China’s Galactic Energy suffers first rocket launch failure

Jasmine Will
Jasmine Will 2 Min Read

Chinese rocket firm Galactic Energy has experienced its first rocket launch failure with its tenth launch attempt.

Airspace closure notices observed the rocket launch failure from Jiuquan Satellite Launch Center in northwestern China yesterday.

The window passed without notification of a launch, which would typically follow within an hour of liftoff.

Galactic Energy published an article confirming the loss of a Ceres-1 rocket and its payload via its WeChat social network account roughly six hours after launch.

The rocket launch failure is an unusual anomaly for China

The company stated a four-stage Ceres-1 solid rocket lifted off from Jiuquan, carrying the Jilin-1 Gaofen-04B satellite for commercial remote sensing firm Changguang Satellite Technology.

The specific reasons for the rocket launch failure are being further analysed and investigated, according to the Galactic Energy statement.

The launch was the firm’s first major setback. All of its nine previous rocket launches, which started in November 2021, were successful.Galactic Energy had been executing a high-density period of rocket launches, carrying out four missions between 22 July and 5 September, including a first launch from a mobile sea platform off the coast of Shandong province.China’s Galactic Energy suffers first rocket launch failure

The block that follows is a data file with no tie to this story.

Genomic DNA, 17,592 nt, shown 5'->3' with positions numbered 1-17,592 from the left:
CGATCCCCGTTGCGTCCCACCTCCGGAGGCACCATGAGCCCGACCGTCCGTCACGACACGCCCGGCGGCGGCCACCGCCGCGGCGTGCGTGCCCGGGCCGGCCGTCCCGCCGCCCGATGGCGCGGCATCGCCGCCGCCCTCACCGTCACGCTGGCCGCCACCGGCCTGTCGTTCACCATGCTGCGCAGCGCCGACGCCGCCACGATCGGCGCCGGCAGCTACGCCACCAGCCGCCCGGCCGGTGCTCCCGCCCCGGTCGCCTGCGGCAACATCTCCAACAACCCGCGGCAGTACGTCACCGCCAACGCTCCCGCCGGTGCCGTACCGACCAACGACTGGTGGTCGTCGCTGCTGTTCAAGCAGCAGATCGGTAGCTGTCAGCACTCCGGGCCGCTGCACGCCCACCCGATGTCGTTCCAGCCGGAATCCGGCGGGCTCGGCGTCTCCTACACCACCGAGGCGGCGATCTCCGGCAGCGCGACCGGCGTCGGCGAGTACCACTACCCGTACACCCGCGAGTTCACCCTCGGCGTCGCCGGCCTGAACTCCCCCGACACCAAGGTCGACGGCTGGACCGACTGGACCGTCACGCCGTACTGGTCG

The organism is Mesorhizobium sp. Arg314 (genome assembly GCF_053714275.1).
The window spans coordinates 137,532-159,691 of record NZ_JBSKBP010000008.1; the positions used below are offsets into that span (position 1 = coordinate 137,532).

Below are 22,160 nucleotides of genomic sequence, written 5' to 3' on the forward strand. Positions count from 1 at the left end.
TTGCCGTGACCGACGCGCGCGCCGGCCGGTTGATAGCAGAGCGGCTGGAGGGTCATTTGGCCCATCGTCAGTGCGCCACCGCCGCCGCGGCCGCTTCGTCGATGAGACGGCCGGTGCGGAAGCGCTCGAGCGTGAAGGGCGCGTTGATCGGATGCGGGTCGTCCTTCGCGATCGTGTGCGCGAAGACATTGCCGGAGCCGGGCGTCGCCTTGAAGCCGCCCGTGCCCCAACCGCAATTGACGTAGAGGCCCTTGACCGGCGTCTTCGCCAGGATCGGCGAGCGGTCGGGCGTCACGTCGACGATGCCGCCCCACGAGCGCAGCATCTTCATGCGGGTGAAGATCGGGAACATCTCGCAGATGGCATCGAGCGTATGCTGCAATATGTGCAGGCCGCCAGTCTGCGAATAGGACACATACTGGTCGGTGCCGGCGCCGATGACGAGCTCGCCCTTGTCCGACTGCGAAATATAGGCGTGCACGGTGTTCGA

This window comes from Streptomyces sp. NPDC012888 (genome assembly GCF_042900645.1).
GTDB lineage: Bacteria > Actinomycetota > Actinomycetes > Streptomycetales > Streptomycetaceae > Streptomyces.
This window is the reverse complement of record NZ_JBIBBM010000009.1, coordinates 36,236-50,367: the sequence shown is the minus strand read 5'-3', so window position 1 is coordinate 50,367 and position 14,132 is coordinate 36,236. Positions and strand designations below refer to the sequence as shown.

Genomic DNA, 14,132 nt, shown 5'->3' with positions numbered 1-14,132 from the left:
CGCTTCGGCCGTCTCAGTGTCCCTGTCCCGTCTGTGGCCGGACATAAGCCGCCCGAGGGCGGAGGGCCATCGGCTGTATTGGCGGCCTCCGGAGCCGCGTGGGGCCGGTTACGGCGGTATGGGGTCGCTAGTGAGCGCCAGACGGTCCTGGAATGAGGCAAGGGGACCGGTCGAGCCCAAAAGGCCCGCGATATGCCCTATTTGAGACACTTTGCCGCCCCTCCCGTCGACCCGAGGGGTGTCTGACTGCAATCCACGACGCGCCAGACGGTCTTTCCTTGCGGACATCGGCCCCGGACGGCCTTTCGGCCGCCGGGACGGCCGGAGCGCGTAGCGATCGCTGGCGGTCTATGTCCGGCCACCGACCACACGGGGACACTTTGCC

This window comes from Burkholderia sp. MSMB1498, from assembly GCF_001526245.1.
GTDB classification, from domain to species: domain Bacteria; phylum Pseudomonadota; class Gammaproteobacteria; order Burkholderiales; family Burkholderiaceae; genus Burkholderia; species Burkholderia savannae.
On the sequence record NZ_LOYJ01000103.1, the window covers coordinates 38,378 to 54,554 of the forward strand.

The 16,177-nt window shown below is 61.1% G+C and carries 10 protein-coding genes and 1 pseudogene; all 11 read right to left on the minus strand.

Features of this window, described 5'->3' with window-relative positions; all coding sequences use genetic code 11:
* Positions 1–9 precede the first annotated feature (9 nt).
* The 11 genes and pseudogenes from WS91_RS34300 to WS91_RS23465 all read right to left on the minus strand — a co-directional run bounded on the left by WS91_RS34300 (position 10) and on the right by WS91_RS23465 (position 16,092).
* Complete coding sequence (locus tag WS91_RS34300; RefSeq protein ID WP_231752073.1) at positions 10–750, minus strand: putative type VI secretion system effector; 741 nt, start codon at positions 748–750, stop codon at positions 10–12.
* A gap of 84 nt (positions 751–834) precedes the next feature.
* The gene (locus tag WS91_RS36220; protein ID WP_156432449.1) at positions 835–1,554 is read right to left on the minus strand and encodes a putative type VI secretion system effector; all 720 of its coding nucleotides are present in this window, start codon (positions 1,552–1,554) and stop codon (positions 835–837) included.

The launch was China’s 44th orbital mission of 2023 and the first launch failure.

China’s state-owned main contractor has carried out 30 launches so far of a planned 60 or more, suggesting an intense period of launch activity in the remaining months of the year.

What’s next for Galactic Energy?

Following the unexpected rocket launch failure, Galactic Energy is now preparing for the first launch of its Pallas-1 kerosene-liquid oxygen launcher.

The reusable two-stage Pallas-1 will be capable of carrying 5,000 kilograms to Low Earth Orbit or 3,000 kg to 700 km Sun-synchronous orbit.

The company announced last year that it intends to expand its Jilin-1 constellation from a planned 138 satellites to 300 satellites by 2025.

Galactic Energy’s impressive record up to this week’s launch failure appears to have secured vital contracts to launch Jilin-1 satellites.

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